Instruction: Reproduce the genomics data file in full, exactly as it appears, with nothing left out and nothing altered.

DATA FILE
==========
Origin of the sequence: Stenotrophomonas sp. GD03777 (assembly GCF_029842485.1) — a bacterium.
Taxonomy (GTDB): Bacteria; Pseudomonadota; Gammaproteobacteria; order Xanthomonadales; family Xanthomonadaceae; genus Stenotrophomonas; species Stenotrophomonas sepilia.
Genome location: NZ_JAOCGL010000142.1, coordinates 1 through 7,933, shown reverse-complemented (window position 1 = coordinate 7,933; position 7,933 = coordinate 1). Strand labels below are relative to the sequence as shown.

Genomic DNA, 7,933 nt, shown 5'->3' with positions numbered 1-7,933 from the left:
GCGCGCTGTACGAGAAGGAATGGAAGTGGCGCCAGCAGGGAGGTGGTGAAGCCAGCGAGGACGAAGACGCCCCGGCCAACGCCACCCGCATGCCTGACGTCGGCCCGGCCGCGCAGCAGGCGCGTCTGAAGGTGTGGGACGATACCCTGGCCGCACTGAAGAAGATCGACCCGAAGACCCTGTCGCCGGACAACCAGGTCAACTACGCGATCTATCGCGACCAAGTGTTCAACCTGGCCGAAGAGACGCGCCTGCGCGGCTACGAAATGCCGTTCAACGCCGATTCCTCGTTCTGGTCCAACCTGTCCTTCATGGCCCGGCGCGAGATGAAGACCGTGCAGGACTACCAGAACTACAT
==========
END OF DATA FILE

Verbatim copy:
Origin of the sequence: Stenotrophomonas sp. GD03777 (assembly GCF_029842485.1) — a bacterium.
Taxonomy (GTDB): Bacteria; Pseudomonadota; Gammaproteobacteria; order Xanthomonadales; family Xanthomonadaceae; genus Stenotrophomonas; species Stenotrophomonas sepilia.
Genome location: NZ_JAOCGL010000142.1, coordinates 1 through 7,933, shown reverse-complemented (window position 1 = coordinate 7,933; position 7,933 = coordinate 1). Strand labels below are relative to the sequence as shown.

Genomic DNA, 7,933 nt, shown 5'->3' with positions numbered 1-7,933 from the left:
GCGCGCTGTACGAGAAGGAATGGAAGTGGCGCCAGCAGGGAGGTGGTGAAGCCAGCGAGGACGAAGACGCCCCGGCCAACGCCACCCGCATGCCTGACGTCGGCCCGGCCGCGCAGCAGGCGCGTCTGAAGGTGTGGGACGATACCCTGGCCGCACTGAAGAAGATCGACCCGAAGACCCTGTCGCCGGACAACCAGGTCAACTACGCGATCTATCGCGACCAAGTGTTCAACCTGGCCGAAGAGACGCGCCTGCGCGGCTACGAAATGCCGTTCAACGCCGATTCCTCGTTCTGGTCCAACCTGTCCTTCATGGCCCGGCGCGAGATGAAGACCGTGCAGGACTACCAGAACTACAT